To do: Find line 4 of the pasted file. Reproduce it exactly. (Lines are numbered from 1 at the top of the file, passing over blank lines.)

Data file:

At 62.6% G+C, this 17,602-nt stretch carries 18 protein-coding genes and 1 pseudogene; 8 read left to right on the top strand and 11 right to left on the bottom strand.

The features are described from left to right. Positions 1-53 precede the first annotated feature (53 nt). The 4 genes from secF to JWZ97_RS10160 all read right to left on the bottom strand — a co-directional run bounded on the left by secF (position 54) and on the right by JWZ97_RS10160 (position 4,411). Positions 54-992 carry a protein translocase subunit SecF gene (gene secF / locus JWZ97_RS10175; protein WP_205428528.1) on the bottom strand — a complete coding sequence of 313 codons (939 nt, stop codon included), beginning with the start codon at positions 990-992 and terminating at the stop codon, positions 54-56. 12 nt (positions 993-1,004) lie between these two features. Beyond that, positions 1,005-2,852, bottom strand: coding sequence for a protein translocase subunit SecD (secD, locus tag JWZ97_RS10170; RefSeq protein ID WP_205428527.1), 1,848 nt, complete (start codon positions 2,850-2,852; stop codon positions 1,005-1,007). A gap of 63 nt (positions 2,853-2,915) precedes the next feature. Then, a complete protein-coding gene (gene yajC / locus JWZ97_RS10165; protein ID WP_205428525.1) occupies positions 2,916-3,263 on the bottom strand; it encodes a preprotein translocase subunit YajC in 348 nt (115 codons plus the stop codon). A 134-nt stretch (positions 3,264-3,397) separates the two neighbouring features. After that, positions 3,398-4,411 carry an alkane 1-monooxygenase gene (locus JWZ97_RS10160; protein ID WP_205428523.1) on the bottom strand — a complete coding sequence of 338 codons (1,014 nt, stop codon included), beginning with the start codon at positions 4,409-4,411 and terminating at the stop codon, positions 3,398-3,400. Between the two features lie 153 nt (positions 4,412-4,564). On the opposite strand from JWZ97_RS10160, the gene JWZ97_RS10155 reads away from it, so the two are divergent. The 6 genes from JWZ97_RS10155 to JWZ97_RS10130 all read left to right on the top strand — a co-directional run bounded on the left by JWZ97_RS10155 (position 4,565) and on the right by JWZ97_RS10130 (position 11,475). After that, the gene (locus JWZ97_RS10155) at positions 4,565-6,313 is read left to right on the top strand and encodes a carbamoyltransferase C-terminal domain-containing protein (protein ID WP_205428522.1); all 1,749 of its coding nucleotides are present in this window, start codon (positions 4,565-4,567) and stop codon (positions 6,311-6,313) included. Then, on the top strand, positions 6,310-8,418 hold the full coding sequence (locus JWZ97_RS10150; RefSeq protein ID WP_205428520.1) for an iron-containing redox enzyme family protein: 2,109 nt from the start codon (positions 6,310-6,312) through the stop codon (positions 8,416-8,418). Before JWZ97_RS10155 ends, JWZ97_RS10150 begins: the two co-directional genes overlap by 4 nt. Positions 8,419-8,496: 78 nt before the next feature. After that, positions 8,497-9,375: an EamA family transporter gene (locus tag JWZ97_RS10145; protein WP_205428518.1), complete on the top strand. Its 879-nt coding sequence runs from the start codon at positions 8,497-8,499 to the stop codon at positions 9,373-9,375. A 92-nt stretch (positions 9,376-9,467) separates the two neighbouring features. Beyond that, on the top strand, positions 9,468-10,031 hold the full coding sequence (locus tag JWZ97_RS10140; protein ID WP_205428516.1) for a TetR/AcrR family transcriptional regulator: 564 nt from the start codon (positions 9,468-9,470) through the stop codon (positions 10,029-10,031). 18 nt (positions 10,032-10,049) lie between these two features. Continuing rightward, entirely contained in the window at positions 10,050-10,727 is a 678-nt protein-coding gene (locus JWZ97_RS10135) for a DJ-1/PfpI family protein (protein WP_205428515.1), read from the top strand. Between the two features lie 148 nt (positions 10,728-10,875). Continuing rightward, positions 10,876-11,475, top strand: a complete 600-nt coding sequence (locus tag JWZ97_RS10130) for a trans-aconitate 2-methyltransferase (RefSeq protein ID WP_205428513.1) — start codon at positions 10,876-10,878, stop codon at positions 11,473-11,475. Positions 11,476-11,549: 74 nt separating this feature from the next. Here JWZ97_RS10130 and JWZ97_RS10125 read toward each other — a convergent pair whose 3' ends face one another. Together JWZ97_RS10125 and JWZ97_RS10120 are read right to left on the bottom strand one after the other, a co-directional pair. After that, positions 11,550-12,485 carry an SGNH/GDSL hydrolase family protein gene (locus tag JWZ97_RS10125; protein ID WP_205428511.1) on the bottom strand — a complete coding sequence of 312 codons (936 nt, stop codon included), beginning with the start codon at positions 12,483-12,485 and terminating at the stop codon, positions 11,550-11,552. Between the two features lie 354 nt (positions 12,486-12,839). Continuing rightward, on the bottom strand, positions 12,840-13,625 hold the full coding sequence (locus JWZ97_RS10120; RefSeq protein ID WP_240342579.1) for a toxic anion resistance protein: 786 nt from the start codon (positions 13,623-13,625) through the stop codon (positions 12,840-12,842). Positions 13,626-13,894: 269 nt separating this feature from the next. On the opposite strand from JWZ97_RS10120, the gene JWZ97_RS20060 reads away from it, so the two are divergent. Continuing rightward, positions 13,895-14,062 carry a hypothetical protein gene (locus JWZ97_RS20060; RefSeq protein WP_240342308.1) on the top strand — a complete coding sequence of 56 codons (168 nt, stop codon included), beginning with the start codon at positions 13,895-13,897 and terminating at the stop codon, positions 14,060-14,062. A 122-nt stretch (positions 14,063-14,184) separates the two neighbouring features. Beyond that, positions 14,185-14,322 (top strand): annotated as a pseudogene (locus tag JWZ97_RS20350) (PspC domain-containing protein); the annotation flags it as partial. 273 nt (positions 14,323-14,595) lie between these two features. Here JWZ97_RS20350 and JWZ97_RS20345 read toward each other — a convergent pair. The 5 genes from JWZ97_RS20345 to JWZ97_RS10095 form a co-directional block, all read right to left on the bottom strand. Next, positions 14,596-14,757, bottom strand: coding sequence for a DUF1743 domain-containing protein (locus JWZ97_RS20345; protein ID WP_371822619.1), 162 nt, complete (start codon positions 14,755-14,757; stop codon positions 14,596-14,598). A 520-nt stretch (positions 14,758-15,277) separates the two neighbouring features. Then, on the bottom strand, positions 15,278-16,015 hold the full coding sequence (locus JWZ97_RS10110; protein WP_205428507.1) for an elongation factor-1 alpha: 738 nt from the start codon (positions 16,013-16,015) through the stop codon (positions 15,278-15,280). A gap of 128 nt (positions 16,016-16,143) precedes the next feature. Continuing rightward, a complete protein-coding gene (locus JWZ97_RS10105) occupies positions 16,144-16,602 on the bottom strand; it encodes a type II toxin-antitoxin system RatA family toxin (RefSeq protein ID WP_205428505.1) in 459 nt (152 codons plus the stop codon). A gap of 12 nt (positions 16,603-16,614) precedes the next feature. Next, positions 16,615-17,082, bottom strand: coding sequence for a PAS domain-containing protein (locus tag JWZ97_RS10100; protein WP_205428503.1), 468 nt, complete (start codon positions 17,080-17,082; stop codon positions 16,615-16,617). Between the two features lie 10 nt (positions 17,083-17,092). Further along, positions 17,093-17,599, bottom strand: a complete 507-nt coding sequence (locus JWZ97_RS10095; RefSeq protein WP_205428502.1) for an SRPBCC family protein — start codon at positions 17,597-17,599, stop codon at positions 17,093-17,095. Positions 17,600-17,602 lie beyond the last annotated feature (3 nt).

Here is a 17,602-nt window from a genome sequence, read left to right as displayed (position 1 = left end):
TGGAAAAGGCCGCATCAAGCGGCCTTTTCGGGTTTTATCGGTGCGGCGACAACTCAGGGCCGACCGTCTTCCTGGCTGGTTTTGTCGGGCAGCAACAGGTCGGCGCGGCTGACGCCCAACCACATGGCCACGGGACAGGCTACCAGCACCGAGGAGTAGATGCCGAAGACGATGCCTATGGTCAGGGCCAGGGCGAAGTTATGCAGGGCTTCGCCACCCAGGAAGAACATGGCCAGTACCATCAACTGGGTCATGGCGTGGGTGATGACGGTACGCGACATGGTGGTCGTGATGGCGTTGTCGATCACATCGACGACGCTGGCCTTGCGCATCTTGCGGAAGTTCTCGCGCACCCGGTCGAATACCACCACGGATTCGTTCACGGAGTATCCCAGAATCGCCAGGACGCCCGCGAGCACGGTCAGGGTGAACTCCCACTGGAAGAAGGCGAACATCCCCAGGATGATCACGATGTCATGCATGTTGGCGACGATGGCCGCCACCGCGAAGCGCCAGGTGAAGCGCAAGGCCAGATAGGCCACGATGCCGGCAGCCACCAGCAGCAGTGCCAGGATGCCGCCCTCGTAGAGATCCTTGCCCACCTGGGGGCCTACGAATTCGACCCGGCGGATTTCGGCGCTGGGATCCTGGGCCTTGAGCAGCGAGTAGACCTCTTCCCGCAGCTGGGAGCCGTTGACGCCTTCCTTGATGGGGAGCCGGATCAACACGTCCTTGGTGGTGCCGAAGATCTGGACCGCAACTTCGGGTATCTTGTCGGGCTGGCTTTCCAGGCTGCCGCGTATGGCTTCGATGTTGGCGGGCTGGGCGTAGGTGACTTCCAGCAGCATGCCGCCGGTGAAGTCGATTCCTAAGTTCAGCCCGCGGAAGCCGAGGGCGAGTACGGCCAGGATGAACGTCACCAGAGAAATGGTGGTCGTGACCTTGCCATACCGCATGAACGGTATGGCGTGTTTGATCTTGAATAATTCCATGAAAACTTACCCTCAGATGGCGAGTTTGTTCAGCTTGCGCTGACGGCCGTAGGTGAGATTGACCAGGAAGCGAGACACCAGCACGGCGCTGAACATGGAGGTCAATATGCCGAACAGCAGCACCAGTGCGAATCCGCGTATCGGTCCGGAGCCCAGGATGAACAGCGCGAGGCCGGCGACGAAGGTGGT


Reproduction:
TGGAAAAGGCCGCATCAAGCGGCCTTTTCGGGTTTTATCGGTGCGGCGACAACTCAGGGCCGACCGTCTTCCTGGCTGGTTTTGTCGGGCAGCAACAGGTCGGCGCGGCTGACGCCCAACCACATGGCCACGGGACAGGCTACCAGCACCGAGGAGTAGATGCCGAAGACGATGCCTATGGTCAGGGCCAGGGCGAAGTTATGCAGGGCTTCGCCACCCAGGAAGAACATGGCCAGTACCATCAACTGGGTCATGGCGTGGGTGATGACGGTACGCGACATGGTGGTCGTGATGGCGTTGTCGATCACATCGACGACGCTGGCCTTGCGCATCTTGCGGAAGTTCTCGCGCACCCGGTCGAATACCACCACGGATTCGTTCACGGAGTATCCCAGAATCGCCAGGACGCCCGCGAGCACGGTCAGGGTGAACTCCCACTGGAAGAAGGCGAACATCCCCAGGATGATCACGATGTCATGCATGTTGGCGACGATGGCCGCCACCGCGAAGCGCCAGGTGAAGCGCAAGGCCAGATAGGCCACGATGCCGGCAGCCACCAGCAGCAGTGCCAGGATGCCGCCCTCGTAGAGATCCTTGCCCACCTGGGGGCCTACGAATTCGACCCGGCGGATTTCGGCGCTGGGATCCTGGGCCTTGAGCAGCGAGTAGACCTCTTCCCGCAGCTGGGAGCCGTTGACGCCTTCCTTGATGGGGAGCCGGATCAACACGTCCTTGGTGGTGCCGAAGATCTGGACCGCAACTTCGGGTATCTTGTCGGGCTGGCTTTCCAGGCTGCCGCGTATGGCTTCGATGTTGGCGGGCTGGGCGTAGGTGACTTCCAGCAGCATGCCGCCGGTGAAGTCGATTCCTAAGTTCAGCCCGCGGAAGCCGAGGGCGAGTACGGCCAGGATGAACGTCACCAGAGAAATGGTGGTCGTGACCTTGCCATACCGCATGAACGGTATGGCGTGTTTGATCTTGAATAATTCCATGAAAACTTACCCTCAGATGGCGAGTTTGTTCAGCTTGCGCTGACGGCCGTAGGTGAGATTGACCAGGAAGCGAGACACCAGCACGGCGCTGAACATGGAGGTCAATATGCCGAACAGCAGCACCAGTGCGAATCCGCGTATCGGTCCGGAGCCCAGGATGAACAGCGCGAGGCCGGCGACGAAGGTGGT